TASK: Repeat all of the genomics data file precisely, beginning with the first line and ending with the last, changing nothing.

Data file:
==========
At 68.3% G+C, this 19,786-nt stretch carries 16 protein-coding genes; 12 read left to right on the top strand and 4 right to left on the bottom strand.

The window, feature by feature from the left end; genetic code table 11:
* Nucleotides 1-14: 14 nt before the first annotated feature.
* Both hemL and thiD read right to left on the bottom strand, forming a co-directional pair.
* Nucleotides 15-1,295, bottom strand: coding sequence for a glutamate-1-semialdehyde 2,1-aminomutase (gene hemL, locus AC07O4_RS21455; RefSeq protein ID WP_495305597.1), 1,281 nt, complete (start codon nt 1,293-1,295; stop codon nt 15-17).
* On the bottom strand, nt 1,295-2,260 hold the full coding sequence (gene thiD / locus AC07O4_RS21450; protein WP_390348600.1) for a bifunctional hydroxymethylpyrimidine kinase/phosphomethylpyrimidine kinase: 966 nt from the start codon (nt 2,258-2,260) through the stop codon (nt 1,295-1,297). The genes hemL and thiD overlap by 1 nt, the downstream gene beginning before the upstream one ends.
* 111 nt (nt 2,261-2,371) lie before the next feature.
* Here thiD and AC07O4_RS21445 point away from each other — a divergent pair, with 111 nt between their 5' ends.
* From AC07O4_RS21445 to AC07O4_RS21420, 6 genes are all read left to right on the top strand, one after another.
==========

At 68.3% G+C, this 19,786-nt stretch carries 16 protein-coding genes; 12 read left to right on the top strand and 4 right to left on the bottom strand.

The window, feature by feature from the left end; genetic code table 11:
* Nucleotides 1-14: 14 nt before the first annotated feature.
* Both hemL and thiD read right to left on the bottom strand, forming a co-directional pair.
* Nucleotides 15-1,295, bottom strand: coding sequence for a glutamate-1-semialdehyde 2,1-aminomutase (gene hemL, locus AC07O4_RS21455; RefSeq protein ID WP_495305597.1), 1,281 nt, complete (start codon nt 1,293-1,295; stop codon nt 15-17).
* On the bottom strand, nt 1,295-2,260 hold the full coding sequence (gene thiD / locus AC07O4_RS21450; protein WP_390348600.1) for a bifunctional hydroxymethylpyrimidine kinase/phosphomethylpyrimidine kinase: 966 nt from the start codon (nt 2,258-2,260) through the stop codon (nt 1,295-1,297). The genes hemL and thiD overlap by 1 nt, the downstream gene beginning before the upstream one ends.
* 111 nt (nt 2,261-2,371) lie before the next feature.
* Here thiD and AC07O4_RS21445 point away from each other — a divergent pair, with 111 nt between their 5' ends.
* From AC07O4_RS21445 to AC07O4_RS21420, 6 genes are all read left to right on the top strand, one after another.